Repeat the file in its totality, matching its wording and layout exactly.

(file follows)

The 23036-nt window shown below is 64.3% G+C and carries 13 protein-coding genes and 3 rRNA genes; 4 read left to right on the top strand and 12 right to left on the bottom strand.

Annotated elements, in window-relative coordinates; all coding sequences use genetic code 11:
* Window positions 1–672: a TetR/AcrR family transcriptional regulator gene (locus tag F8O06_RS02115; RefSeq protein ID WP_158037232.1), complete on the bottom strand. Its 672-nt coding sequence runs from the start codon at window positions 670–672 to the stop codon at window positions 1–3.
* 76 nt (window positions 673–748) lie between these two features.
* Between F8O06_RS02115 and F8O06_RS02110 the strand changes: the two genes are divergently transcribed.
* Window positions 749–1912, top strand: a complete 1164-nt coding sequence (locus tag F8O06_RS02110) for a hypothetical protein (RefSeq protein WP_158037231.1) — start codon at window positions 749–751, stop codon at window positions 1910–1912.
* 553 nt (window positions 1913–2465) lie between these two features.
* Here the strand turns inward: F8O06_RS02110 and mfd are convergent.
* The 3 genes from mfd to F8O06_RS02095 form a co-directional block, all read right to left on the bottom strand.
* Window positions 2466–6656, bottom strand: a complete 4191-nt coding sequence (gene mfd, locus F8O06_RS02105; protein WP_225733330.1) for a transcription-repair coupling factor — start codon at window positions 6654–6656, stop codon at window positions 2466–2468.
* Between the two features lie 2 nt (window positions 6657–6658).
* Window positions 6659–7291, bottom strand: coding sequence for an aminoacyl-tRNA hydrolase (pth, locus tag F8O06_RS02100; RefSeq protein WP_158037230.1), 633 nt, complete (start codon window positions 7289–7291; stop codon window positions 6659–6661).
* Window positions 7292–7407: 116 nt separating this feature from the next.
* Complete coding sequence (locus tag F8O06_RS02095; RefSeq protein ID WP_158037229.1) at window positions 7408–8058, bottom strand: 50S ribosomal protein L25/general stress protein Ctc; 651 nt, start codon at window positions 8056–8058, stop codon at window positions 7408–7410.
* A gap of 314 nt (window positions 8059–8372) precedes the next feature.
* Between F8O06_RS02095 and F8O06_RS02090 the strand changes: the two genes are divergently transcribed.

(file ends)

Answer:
The 23036-nt window shown below is 64.3% G+C and carries 13 protein-coding genes and 3 rRNA genes; 4 read left to right on the top strand and 12 right to left on the bottom strand.

Annotated elements, in window-relative coordinates; all coding sequences use genetic code 11:
* Window positions 1–672: a TetR/AcrR family transcriptional regulator gene (locus tag F8O06_RS02115; RefSeq protein ID WP_158037232.1), complete on the bottom strand. Its 672-nt coding sequence runs from the start codon at window positions 670–672 to the stop codon at window positions 1–3.
* 76 nt (window positions 673–748) lie between these two features.
* Between F8O06_RS02115 and F8O06_RS02110 the strand changes: the two genes are divergently transcribed.
* Window positions 749–1912, top strand: a complete 1164-nt coding sequence (locus tag F8O06_RS02110) for a hypothetical protein (RefSeq protein WP_158037231.1) — start codon at window positions 749–751, stop codon at window positions 1910–1912.
* 553 nt (window positions 1913–2465) lie between these two features.
* Here the strand turns inward: F8O06_RS02110 and mfd are convergent.
* The 3 genes from mfd to F8O06_RS02095 form a co-directional block, all read right to left on the bottom strand.
* Window positions 2466–6656, bottom strand: a complete 4191-nt coding sequence (gene mfd, locus F8O06_RS02105; protein WP_225733330.1) for a transcription-repair coupling factor — start codon at window positions 6654–6656, stop codon at window positions 2466–2468.
* Between the two features lie 2 nt (window positions 6657–6658).
* Window positions 6659–7291, bottom strand: coding sequence for an aminoacyl-tRNA hydrolase (pth, locus tag F8O06_RS02100; RefSeq protein WP_158037230.1), 633 nt, complete (start codon window positions 7289–7291; stop codon window positions 6659–6661).
* Window positions 7292–7407: 116 nt separating this feature from the next.
* Complete coding sequence (locus tag F8O06_RS02095; RefSeq protein ID WP_158037229.1) at window positions 7408–8058, bottom strand: 50S ribosomal protein L25/general stress protein Ctc; 651 nt, start codon at window positions 8056–8058, stop codon at window positions 7408–7410.
* A gap of 314 nt (window positions 8059–8372) precedes the next feature.
* Between F8O06_RS02095 and F8O06_RS02090 the strand changes: the two genes are divergently transcribed.